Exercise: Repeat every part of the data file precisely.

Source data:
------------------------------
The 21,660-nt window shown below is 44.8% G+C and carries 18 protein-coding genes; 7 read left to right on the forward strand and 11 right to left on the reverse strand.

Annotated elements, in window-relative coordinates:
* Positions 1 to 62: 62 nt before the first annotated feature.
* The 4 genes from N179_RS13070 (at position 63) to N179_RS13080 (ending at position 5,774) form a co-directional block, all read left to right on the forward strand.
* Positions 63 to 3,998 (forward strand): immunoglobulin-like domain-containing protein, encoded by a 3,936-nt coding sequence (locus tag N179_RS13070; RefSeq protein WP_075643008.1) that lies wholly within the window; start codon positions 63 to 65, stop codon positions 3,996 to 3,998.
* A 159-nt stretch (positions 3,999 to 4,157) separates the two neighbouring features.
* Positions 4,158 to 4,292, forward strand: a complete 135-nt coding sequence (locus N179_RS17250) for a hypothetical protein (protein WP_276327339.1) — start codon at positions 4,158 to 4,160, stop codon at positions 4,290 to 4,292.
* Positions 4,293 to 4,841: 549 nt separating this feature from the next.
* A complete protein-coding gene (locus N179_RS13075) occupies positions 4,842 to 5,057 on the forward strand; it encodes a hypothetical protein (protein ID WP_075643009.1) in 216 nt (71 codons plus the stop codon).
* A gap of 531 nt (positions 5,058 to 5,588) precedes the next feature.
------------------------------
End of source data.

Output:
The 21,660-nt window shown below is 44.8% G+C and carries 18 protein-coding genes; 7 read left to right on the forward strand and 11 right to left on the reverse strand.

Annotated elements, in window-relative coordinates:
* Positions 1 to 62: 62 nt before the first annotated feature.
* The 4 genes from N179_RS13070 (at position 63) to N179_RS13080 (ending at position 5,774) form a co-directional block, all read left to right on the forward strand.
* Positions 63 to 3,998 (forward strand): immunoglobulin-like domain-containing protein, encoded by a 3,936-nt coding sequence (locus tag N179_RS13070; RefSeq protein WP_075643008.1) that lies wholly within the window; start codon positions 63 to 65, stop codon positions 3,996 to 3,998.
* A 159-nt stretch (positions 3,999 to 4,157) separates the two neighbouring features.
* Positions 4,158 to 4,292, forward strand: a complete 135-nt coding sequence (locus N179_RS17250) for a hypothetical protein (protein WP_276327339.1) — start codon at positions 4,158 to 4,160, stop codon at positions 4,290 to 4,292.
* Positions 4,293 to 4,841: 549 nt separating this feature from the next.
* A complete protein-coding gene (locus N179_RS13075) occupies positions 4,842 to 5,057 on the forward strand; it encodes a hypothetical protein (protein ID WP_075643009.1) in 216 nt (71 codons plus the stop codon).
* A gap of 531 nt (positions 5,058 to 5,588) precedes the next feature.